Cabin crew are your brand. Their service reflects directly onto your brand, as your training and brand values become evident very quickly.
A great example of this was on my flight from DOH to DAR. My travel companion had pre-ordered a vegetarian meal, however when the meal came out, she couldn't stomach the smell of it. She hadn't known what was in the vegetarian meal. She asked the cabin crew member for something else to eat, to which the crew member said "We will see, once I have finished with everyone else." This left my travel companion hungry, very hungry. Had the crew member been taught to leave a little bit of food for the passenger to eat, whilst doing the rounds, it would have made things easier for the passenger. However she didn't do it, making the passenger feel angry and neglected. Senior cabin crew then came and dealt with the situation in an amazing way, leaving a positive lasting impression for my travel companion of Qatar Airways.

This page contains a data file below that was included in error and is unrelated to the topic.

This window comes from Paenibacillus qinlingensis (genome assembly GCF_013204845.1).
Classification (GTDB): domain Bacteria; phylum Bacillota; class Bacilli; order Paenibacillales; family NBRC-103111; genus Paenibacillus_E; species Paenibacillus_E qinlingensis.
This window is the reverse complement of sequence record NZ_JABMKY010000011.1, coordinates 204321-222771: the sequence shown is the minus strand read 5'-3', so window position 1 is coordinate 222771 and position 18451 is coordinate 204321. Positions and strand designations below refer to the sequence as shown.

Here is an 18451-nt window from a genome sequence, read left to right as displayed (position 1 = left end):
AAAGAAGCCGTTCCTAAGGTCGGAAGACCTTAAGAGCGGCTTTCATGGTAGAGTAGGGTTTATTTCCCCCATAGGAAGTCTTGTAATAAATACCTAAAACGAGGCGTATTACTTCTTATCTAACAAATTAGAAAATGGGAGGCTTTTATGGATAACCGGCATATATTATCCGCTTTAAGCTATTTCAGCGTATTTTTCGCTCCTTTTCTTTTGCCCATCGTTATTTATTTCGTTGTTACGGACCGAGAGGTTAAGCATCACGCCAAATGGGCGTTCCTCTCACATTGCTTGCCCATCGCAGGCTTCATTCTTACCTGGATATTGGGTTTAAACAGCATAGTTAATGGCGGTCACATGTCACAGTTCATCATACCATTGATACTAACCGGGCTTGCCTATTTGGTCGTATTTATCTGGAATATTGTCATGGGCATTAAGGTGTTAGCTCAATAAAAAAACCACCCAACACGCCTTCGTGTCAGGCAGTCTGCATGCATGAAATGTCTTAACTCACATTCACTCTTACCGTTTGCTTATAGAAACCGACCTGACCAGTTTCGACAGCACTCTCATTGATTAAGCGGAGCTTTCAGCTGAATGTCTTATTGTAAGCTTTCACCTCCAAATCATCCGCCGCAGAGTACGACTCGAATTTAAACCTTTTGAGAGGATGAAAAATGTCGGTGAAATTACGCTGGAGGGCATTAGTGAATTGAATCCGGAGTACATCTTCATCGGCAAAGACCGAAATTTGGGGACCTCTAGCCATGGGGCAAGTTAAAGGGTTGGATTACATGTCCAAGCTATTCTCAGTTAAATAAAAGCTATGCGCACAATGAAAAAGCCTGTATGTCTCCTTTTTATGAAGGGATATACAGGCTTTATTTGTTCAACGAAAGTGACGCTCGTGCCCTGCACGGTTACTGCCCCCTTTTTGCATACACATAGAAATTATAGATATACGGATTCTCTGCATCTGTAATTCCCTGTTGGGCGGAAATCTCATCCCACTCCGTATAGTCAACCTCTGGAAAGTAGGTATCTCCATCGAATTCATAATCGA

Training and being aware means that cabin crew can deal with situations faster, protecting the brand from negativity. It may be worth carrying out service audits, to ensure that exemplary service is available across all of your networks and flights. (FlyUnknown can do these for you and support you with changes you would like to work on.)
When all of these factors are thought of as key brand indicators for passengers, with a little bit of work, it shows that airlines can improve brand perception in a big way.
After all, the little things can make a big difference.
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BrandPosted by Mubina 15 Sep, 2018 06:59PM